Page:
- Advertising in local papers and magazines
- Reaching out to local websites
- Social media marketing
- Local radio advertising
While the earlier sections of your business plan explained your goals, your operations plan describes how you will meet them. Your operations plan should have two distinct sections as follows.
Everyday short-term processes include all of the tasks involved in running your barbecue business, including sourcing meat and produce, cooking, providing counter service / table service, keeping the kitchen and restaurant clean, etc.
Long-term goals are the milestones you hope to achieve. These could include the dates when you expect to serve your 1,000th customer, or when you hope to reach $X in revenue. It could also be when you expect to expand your barbecue business to a new city.
To demonstrate your barbecue business’ ability to succeed, a strong management team is essential. Highlight your key players’ backgrounds, emphasizing those skills and experiences that prove their ability to grow a company.
Ideally, you and/or your team members have direct experience in managing barbecue businesses. If so, highlight this experience and expertise. But also highlight any experience that you think will help your business succeed.
If your team is lacking, consider assembling an advisory board. An advisory board would include 2 to 8 individuals who would act as mentors to your business. They would help answer questions and provide strategic guidance. If needed, look for advisory board members with experience in the restaurant business or successfully running small businesses.
Your financial plan should include your 5-year financial statement broken out both monthly or quarterly for the first year and then annually. Your financial statements include your income statement, balance sheet and cash flow statements.
Income Statement: an income statement is more commonly called a Profit and Loss statement or P&L. It shows your revenues and then subtracts your costs to show whether you turned a profit or not.
In developing your income statement, you need to devise assumptions. For example, will you serve 50 customers per day, or 100? And will sales grow by 2% or 10% per year? As you can imagine, your choice of assumptions will greatly impact the financial forecasts for your business. As much as possible, conduct research to try to root your assumptions in reality.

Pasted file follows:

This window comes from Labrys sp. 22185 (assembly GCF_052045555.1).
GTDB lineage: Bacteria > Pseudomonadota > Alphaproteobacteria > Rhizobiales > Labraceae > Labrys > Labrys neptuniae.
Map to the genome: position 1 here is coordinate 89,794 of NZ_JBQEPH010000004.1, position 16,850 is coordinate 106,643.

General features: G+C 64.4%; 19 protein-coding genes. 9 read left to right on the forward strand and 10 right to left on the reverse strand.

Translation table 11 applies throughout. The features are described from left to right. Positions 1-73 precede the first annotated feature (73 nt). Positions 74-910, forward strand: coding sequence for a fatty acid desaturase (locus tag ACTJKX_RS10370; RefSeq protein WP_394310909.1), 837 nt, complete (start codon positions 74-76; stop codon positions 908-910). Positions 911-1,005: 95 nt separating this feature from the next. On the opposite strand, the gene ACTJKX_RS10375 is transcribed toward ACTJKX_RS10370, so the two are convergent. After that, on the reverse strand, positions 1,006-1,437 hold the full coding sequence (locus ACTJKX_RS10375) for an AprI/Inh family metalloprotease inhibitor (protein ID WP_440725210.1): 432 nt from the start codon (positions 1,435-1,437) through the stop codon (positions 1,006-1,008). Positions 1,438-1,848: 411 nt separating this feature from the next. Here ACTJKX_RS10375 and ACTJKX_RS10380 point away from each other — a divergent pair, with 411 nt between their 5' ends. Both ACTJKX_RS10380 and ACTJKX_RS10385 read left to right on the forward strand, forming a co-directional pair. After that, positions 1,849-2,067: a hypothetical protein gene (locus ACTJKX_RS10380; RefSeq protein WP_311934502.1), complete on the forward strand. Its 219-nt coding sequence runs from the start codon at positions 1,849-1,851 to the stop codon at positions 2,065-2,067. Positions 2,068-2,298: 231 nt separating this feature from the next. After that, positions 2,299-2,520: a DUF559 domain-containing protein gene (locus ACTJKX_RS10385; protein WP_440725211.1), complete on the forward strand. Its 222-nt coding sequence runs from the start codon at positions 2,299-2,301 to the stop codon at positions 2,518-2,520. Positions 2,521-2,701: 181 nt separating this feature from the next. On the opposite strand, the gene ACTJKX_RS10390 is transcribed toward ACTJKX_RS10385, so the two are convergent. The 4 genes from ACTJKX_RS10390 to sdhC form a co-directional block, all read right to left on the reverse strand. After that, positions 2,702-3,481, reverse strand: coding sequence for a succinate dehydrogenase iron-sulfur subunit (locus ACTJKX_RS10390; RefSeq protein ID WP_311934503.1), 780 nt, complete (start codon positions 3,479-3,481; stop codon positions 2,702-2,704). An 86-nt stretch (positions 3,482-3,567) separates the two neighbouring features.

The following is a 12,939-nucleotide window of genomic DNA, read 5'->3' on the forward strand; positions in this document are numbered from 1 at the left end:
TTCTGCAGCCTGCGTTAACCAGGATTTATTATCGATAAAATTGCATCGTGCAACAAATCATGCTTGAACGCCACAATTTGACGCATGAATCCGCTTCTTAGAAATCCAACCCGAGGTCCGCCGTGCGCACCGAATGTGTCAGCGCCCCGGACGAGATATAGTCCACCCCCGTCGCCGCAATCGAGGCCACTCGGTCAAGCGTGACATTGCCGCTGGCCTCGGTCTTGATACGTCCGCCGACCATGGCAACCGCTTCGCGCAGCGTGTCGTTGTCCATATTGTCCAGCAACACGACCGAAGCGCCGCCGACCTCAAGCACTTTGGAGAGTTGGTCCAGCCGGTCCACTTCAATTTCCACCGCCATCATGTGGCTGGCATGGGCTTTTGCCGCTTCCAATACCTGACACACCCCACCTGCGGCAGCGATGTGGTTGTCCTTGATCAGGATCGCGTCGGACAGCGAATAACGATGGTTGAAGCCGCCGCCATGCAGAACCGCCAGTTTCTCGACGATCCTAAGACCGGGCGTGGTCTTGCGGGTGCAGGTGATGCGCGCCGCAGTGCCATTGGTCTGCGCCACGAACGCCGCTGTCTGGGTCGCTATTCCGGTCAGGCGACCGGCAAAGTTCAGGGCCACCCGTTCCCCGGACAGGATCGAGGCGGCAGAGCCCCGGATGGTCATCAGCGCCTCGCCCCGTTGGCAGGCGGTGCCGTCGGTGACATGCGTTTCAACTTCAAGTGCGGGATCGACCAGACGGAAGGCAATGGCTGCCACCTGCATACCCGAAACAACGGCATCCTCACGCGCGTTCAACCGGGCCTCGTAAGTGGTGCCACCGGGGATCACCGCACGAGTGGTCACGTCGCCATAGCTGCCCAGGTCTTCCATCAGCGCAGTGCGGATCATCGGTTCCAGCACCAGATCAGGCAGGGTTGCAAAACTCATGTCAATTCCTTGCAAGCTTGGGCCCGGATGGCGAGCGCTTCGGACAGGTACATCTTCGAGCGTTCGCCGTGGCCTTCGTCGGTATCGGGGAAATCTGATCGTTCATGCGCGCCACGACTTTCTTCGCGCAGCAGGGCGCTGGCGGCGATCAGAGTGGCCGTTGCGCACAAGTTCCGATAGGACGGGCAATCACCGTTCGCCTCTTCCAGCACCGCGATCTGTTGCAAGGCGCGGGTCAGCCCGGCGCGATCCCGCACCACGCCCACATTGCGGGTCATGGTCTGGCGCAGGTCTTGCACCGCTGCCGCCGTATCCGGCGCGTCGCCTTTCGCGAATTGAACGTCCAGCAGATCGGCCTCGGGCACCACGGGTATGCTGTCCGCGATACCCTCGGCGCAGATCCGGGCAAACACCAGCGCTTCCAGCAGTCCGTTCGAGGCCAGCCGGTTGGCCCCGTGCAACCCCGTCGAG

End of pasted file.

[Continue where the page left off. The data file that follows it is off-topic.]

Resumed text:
Balance Sheets: Balance sheets show your assets and liabilities. While balance sheets can include much information, try to simplify them to the key items you need to know about. For instance, if you spend $50,000 on building out your barbecue business, this will not give you immediate profits. Rather it is an asset that will hopefully help you generate profits for years to come. Likewise, if a bank writes you a check for $50,000, you don’t need to pay it back immediately. Rather, that is a liability you will pay back over time.
Cash Flow Statement: Your cash flow statement will help determine how much money you need to start or grow your business, and make sure you never run out of money. What most entrepreneurs and business owners don’t realize is that you can turn a profit but run out of money and go bankrupt.
In developing your Income Statement and Balance Sheets be sure to include several of the key costs needed in starting or growing a barbecue business:
- Location build-out including design fees, construction, etc.
- Cost of equipment and supplies
- Payroll or salaries paid to staff
- Business insurance
- Taxes and permits
- Legal expenses
Attach your full financial projections in the appendix of your plan along with any supporting documents that make your plan more compelling. For example, you might include your restaurant location lease or a menu mock-up.
Putting together a business plan for your barbecue business is a worthwhile endeavor. If you follow the template above, by the time you are done, you will truly be an expert. You will really understand the barbecue industry, your competition, and your customers. You will have developed a marketing plan and will really understand what it takes to launch and grow a successful barbecue business.
BBQ Business Plan FAQs
Growthink's Ultimate Business Plan Template allows you to quickly and easily complete your BBQ Business Plan.
The goal of your Executive Summary is to quickly engage the reader. Explain to them the type of BBQ business you are operating and the status; for example, are you a startup, do you have a BBQ business that you would like to grow, or are you operating a chain of BBQ businesses?
Finish Your BBQ Business Plan in 1 Day!
Don’t you wish there was a faster, easier way to finish your BBQ business plan?
With Growthink’s Ultimate Business Plan Template you can finish your plan in just 8 hours or less!
Click here to finish your BBQ business plan today.
OR, Let Us Develop Your Plan For You
Since 1999, Growthink has developed business plans for thousands of companies who have gone on to achieve tremendous success.